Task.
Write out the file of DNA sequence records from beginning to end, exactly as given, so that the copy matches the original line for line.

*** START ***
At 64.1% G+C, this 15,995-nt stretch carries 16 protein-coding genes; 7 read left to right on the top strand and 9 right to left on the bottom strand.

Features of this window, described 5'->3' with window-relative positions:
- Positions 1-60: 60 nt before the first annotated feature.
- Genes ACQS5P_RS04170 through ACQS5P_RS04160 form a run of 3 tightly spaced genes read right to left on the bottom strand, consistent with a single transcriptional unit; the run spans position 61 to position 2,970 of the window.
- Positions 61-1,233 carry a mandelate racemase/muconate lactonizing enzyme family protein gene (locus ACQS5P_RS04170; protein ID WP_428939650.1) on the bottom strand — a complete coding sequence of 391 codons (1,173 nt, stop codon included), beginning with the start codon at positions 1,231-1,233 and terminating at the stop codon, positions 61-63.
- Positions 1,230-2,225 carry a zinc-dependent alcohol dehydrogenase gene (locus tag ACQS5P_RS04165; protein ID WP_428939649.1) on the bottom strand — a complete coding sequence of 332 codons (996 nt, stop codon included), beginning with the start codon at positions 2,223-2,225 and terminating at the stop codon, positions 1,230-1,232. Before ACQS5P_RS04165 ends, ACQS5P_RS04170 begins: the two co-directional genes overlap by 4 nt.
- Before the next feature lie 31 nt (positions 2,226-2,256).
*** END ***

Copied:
At 64.1% G+C, this 15,995-nt stretch carries 16 protein-coding genes; 7 read left to right on the top strand and 9 right to left on the bottom strand.

Features of this window, described 5'->3' with window-relative positions:
- Positions 1-60: 60 nt before the first annotated feature.
- Genes ACQS5P_RS04170 through ACQS5P_RS04160 form a run of 3 tightly spaced genes read right to left on the bottom strand, consistent with a single transcriptional unit; the run spans position 61 to position 2,970 of the window.
- Positions 61-1,233 carry a mandelate racemase/muconate lactonizing enzyme family protein gene (locus ACQS5P_RS04170; protein ID WP_428939650.1) on the bottom strand — a complete coding sequence of 391 codons (1,173 nt, stop codon included), beginning with the start codon at positions 1,231-1,233 and terminating at the stop codon, positions 61-63.
- Positions 1,230-2,225 carry a zinc-dependent alcohol dehydrogenase gene (locus tag ACQS5P_RS04165; protein ID WP_428939649.1) on the bottom strand — a complete coding sequence of 332 codons (996 nt, stop codon included), beginning with the start codon at positions 2,223-2,225 and terminating at the stop codon, positions 1,230-1,232. Before ACQS5P_RS04165 ends, ACQS5P_RS04170 begins: the two co-directional genes overlap by 4 nt.
- Before the next feature lie 31 nt (positions 2,226-2,256).